Alaska Vocational Technical Center, Seward
Robert Frasher had a full career before he took an official role as a teacher in 2007 with the Alaska Vocational Technical Center (AVTEC). He got interested in welding at a young age while visiting his aunt and uncle, who worked as a welder on an oil platform in Alaska in the 1970s — it wasn’t a passing phase. He learned the basics at 14 but continued to build on those skills over the years.
In his career before teaching at AVTEC, Robert was the welding instructor for the Sheet Metal Workers Local 23, and he is still a member of the Sheet Metal Workers Union to this day. He values all the benefits it brought him, like education opportunities and fair wages.
He believes in strong unions both to protect workers — and teachers — and to guarantee the best quality and highest trained workers and educators. Learning didn’t necessarily come easy for Robert, as he struggled with dyslexia. However, he didn’t shy away from asking questions or requesting clarification and he encourages his students to always do the same.
His own challenges with learning — and successes despite the belief that he couldn’t overcome them — informed his teaching approach and his drive to see his own students succeed. Throughout his career, both in Southern California and once he and his wife ventured North to Alaska, he found himself teaching those around him, always willing to share the knowledge he’d accrued.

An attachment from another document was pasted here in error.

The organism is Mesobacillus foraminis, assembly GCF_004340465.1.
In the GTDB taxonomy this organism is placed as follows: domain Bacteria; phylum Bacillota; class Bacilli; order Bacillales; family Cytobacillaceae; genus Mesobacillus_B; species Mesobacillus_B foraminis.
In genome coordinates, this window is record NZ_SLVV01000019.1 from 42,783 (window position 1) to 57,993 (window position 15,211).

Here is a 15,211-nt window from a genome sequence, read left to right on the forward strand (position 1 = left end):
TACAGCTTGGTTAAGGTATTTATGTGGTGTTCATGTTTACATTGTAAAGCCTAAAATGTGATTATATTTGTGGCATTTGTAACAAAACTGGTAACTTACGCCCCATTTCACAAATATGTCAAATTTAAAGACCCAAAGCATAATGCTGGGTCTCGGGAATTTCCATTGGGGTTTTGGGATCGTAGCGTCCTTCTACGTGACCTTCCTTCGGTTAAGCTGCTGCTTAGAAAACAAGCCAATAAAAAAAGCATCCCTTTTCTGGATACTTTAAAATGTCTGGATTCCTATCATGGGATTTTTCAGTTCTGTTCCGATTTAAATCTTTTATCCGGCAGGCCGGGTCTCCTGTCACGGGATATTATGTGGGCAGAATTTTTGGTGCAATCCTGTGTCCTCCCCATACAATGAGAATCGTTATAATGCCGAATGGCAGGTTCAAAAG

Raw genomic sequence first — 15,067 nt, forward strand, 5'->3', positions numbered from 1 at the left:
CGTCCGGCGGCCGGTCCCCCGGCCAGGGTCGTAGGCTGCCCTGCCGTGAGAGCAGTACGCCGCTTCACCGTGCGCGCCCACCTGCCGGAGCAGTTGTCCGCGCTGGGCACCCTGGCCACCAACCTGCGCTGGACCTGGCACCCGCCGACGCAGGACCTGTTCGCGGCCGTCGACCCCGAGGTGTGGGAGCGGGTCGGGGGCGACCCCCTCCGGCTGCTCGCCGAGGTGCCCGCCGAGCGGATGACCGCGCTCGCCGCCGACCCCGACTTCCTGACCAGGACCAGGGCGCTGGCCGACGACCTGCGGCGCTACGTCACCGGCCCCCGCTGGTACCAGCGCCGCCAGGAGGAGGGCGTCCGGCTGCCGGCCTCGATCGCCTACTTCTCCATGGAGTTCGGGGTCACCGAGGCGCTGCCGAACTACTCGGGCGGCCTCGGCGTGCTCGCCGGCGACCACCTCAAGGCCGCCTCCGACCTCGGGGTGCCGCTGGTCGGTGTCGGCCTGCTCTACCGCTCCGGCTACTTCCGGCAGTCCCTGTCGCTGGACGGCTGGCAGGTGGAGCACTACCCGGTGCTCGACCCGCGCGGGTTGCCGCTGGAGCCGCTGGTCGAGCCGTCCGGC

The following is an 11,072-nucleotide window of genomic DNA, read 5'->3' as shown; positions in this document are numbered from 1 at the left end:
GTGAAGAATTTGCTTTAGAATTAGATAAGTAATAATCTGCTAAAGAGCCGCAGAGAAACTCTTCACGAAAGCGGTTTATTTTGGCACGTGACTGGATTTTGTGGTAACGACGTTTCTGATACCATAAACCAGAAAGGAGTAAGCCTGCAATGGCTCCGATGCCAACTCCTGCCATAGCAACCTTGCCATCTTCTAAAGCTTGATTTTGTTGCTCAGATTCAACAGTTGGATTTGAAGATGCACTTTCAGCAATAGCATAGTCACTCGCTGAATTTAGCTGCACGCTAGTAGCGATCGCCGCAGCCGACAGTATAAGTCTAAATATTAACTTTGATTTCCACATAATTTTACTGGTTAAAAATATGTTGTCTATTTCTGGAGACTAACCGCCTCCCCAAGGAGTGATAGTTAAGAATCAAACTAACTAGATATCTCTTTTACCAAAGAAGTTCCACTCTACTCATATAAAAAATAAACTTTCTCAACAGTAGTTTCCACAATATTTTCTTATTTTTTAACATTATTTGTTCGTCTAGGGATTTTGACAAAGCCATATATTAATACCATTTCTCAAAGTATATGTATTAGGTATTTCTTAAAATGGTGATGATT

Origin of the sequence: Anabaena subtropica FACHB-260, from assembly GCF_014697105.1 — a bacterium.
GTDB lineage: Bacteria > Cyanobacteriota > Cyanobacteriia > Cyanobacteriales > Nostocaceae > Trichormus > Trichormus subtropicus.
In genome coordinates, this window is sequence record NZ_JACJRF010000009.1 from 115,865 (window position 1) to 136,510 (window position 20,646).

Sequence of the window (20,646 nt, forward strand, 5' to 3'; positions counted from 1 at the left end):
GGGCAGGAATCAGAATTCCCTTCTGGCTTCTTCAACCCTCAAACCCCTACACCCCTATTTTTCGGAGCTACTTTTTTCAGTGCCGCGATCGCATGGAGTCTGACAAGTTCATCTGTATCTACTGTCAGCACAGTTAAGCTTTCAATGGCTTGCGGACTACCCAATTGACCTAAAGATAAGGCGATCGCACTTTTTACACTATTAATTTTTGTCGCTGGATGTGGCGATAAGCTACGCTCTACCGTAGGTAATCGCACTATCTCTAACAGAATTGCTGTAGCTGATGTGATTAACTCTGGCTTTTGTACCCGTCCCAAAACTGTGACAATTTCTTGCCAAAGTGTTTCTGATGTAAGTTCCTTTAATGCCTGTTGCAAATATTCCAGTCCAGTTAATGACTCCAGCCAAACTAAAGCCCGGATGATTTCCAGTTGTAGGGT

Today he tells his students to think of their knowledge base as a tool box, and the candidate with the most tools will be the most successful. Whether it comes to being hired for a well paying position, or staying focused when work is slow, they will have the tools to get the job done. Robert takes a hands-on approach to teaching — he doesn’t shy away from guiding students’ hands and walking them through every step of the way to ensure they master key skills.
“There are no stupid questions, only unanswered ones. I always reassure them: don’t ever be embarrassed because I’m a guy who literally had to walk up to his professor in college — I gave him a piece of chalk and I said: ‘Mr. Stout, please draw me a picture because I don’t understand.’ And he drew me a picture.”
Robert takes a hands-on approach to teaching — he doesn’t shy away from guiding students’ hands and walking them through every step of the way to ensure they master key skills. His instruction outside the shop is similarly comprehensive, providing lessons with the same thoroughness he desired as a student. What he loves most about teaching is seeing the look in a student’s eyes when they come to understand a new concept. “I think when you can actually take somebody and profoundly change their lives in a positive manner, that’s what makes it for me right there,” he said.